First, the rumors that AMD would move Zen 3 to 5nm have been disproven by a slide from AMD:
As expected, Zen 3 is a 7nm chip, while Zen 4 is 5nm. With a typical one-year cadence between launches and with Zen 3 expected to launch around Q4, we should, therefore, expect a late 2021 / early 2022 debut for Zen 4. The roadmap document implies a launch before 2022, but an early 2022 debut at or around CES would still satisfy the document well enough.
AMD is still doubling down on the idea that RDNA2 will be a 1.5x uplift over RDNA. AMD’s promises of GPU performance improvements haven’t always materialized as well as their CPU improvements have, but RDNA delivered the improvement it promised relative to the RX500 family, and a 1.5x improvement in performance-per-watt would help Navi 2 compete with expected GPUs from Nvidia’s Ampere family. A 2.25x improvement in performance per watt over GCN (1.5x * 1.5x) would be a substantial overall gain for a single node transition, even if it took several years to deliver the improvement.
We’ve seen some hints of what RDNA2 is capable of from the console demos and discussions that have already surfaced, like the Unreal-powered next-gen gaming engine demos from several weeks ago. The specs on the Xbox Series X and PlayStation 5 indicate that Microsoft and Sony were both aggressive on GPU frequency and capability, with Microsoft potentially pushing the envelope even farther than its Japanese rival. We expect RDNA2 to move both PC and console gaming forward — and with the entire PC and console industry supporting ray tracing after these launches, we’ll likely see more ray tracing-enabled games as well.
Like RDNA, RDNA2 is a 7nm architecture. RDNA3 is described as shipping by 2022 on an “Advanced node,” implying AMD may lead with GPUs at 5nm as it did on 7nm. AMD’s CDNA roadmap will follow the RDNA playbook at a delay, with CDNA2 moving to compute graphics only in 2021 at 7nm. No 5nm “Advanced node” transition is shown on the document. CDNA2 debuts with third-generation Infinity Fabric:
The major features AMD is talking about right now for IF3 include full cache coherency across multiple GPUs with up to eight cards affected, but we’d be surprised if Gen 3 didn’t introduce some new improvements to power efficiency and bandwidth allocation across the CPU as well. There’s no sign AMD will move away from its new chiplet-based methods of moving data around the CPU, but further tweaks to improve power consumption and latency are likely.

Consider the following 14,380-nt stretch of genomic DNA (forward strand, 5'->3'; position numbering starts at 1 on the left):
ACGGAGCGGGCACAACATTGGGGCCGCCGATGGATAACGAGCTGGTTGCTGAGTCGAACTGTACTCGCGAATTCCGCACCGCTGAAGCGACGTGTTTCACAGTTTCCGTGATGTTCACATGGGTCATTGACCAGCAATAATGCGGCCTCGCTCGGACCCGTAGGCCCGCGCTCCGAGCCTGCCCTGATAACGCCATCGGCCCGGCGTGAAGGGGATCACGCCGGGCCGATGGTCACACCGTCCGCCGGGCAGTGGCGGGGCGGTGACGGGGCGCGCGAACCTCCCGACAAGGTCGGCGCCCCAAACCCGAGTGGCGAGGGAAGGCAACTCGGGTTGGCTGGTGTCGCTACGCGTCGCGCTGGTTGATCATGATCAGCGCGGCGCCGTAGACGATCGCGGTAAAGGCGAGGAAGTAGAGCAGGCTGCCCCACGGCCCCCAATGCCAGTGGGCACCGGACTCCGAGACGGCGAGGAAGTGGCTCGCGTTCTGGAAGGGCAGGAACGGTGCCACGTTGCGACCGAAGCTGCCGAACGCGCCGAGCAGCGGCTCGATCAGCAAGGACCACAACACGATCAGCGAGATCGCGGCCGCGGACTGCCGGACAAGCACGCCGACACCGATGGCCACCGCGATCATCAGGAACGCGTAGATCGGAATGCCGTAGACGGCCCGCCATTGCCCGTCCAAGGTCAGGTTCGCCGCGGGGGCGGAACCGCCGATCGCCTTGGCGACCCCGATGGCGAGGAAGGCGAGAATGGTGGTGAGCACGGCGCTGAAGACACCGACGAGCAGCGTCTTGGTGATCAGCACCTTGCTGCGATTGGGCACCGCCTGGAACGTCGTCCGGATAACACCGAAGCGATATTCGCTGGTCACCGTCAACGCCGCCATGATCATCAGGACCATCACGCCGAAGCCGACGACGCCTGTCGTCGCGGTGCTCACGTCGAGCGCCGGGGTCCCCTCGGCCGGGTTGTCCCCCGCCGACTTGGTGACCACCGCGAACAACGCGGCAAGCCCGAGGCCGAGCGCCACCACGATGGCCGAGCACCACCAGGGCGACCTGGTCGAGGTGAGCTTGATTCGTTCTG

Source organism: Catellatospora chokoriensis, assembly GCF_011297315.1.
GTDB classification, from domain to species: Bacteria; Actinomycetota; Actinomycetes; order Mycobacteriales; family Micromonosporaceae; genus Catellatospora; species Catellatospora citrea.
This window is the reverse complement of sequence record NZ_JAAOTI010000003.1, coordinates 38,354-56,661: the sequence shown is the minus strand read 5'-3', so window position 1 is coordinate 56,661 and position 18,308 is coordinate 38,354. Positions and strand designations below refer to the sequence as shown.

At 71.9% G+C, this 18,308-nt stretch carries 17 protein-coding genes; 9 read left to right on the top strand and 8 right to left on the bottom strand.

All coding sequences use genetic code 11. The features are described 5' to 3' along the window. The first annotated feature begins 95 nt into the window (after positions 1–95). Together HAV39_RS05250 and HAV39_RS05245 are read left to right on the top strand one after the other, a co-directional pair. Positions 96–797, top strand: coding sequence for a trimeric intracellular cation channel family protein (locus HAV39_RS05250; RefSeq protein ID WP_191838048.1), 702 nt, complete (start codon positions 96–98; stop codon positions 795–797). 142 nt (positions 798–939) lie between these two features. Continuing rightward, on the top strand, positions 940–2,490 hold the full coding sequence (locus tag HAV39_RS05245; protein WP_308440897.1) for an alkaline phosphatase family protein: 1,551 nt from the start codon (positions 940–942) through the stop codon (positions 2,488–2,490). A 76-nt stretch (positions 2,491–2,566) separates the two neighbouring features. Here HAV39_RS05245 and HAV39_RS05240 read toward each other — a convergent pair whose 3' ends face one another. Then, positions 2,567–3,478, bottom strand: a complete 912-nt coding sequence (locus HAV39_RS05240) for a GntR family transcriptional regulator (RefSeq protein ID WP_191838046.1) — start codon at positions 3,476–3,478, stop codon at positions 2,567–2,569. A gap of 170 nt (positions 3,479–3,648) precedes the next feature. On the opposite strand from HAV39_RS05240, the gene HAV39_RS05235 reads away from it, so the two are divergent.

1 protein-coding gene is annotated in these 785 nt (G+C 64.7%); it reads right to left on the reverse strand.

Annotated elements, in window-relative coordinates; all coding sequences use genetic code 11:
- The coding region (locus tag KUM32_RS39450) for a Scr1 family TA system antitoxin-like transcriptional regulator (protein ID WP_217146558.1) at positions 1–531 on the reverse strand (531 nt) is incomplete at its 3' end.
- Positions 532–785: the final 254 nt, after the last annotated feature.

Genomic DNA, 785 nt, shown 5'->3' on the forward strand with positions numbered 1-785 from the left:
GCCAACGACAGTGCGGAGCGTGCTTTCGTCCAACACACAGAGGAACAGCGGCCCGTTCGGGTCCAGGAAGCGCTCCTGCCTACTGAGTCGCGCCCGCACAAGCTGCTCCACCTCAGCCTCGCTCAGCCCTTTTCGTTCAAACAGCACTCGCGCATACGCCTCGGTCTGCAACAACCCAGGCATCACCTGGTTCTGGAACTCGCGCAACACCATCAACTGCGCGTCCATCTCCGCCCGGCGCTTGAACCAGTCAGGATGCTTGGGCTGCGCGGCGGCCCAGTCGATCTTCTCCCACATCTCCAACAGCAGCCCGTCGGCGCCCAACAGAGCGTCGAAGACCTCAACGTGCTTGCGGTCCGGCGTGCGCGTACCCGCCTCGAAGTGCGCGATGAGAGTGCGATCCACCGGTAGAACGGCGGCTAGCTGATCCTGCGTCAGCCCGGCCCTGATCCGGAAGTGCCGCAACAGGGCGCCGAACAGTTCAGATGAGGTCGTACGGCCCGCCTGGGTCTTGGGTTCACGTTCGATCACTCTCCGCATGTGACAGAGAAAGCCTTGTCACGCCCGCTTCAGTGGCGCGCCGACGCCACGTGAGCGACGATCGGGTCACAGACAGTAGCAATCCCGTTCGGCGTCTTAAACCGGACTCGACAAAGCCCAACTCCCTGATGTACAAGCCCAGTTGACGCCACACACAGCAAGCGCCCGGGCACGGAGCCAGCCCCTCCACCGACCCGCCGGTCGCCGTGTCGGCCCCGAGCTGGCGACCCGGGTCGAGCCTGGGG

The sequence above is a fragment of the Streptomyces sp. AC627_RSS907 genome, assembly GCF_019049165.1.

The document is light on any expected changes to Epyc, but Genoa (Zen 4) is expected by the end of 2021 as well, implying a quick turn-around time between desktop and server. As for the impact of these changes, they’ve paid major dividends in two of AMD’s three markets:
AMD’s claims on this slide don’t entirely track the data we’ve reported from other companies that also track x86 market share. The claim of 16.9 percent market share in client for 2019 aligns with Mercury Research reporting that found AMD with a 17.1 percent market share in Q1 and Q2 of that year, but the server claims don’t match at all, even with the “Excludes IoT” caveat:
With that said, there are reasons to believe AMD’s server division is performing well. Epyc’s high core counts and overall performance have won AMD fresh business from old partners and a lot of customer curiosity. During AMD’s Q1 conference call, it reported $348M for the Enterprise, Embedded, and Semi-custom business unit, while saying console revenues made up a negligible part of the segment this time around. This implies that the enterprise GPU and CPU business combined are currently worth about $350M — small, to be sure, but better than the approximately $0 in server CPU sales AMD was recording in the late Piledriver era.
It’s not clear where AMD’s market share data is coming from on this slide, but I do agree that the overall trajectory is positive.
The Big Picture
Scuttlebutt says that for AMD, 2020 is more about GPU refreshes and console launches than major leaps forward in CPU perf, though we’ll see what Ryzen refreshes and the Zen 3 launch offer later this year. We don’t expect to see core count jumps in 2020 — AMD has driven the number of cores in a mainstream PC from 4C/8T to 16C/32T in just three years, and software developers need time to adapt to those changes.
The Ryzen Mobile launch earlier this spring put the company on the right foot for the rest of the year, and Zen 3 may launch against Intel’s Rocket Lake late this fall, but AMD’s 2020 looks to be more focused on console launches and GPU share as opposed to aggressively pushing CPU core counts or clock speeds. Just because the company isn’t making noise about new products doesn’t mean it isn’t quietly winning market share.
One of the advantages of competing against companies like Intel and Nvidia, which dominate their respective server markets for CPU and GPU, is that any amount of market share AMD can seize represents a significant gain. Moving from 5 to 10 percent market share is headline news for AMD while capturing 80 percent versus 85 percent of the CPU/GPU server market isn’t as big of a social win for Intel or Nvidia.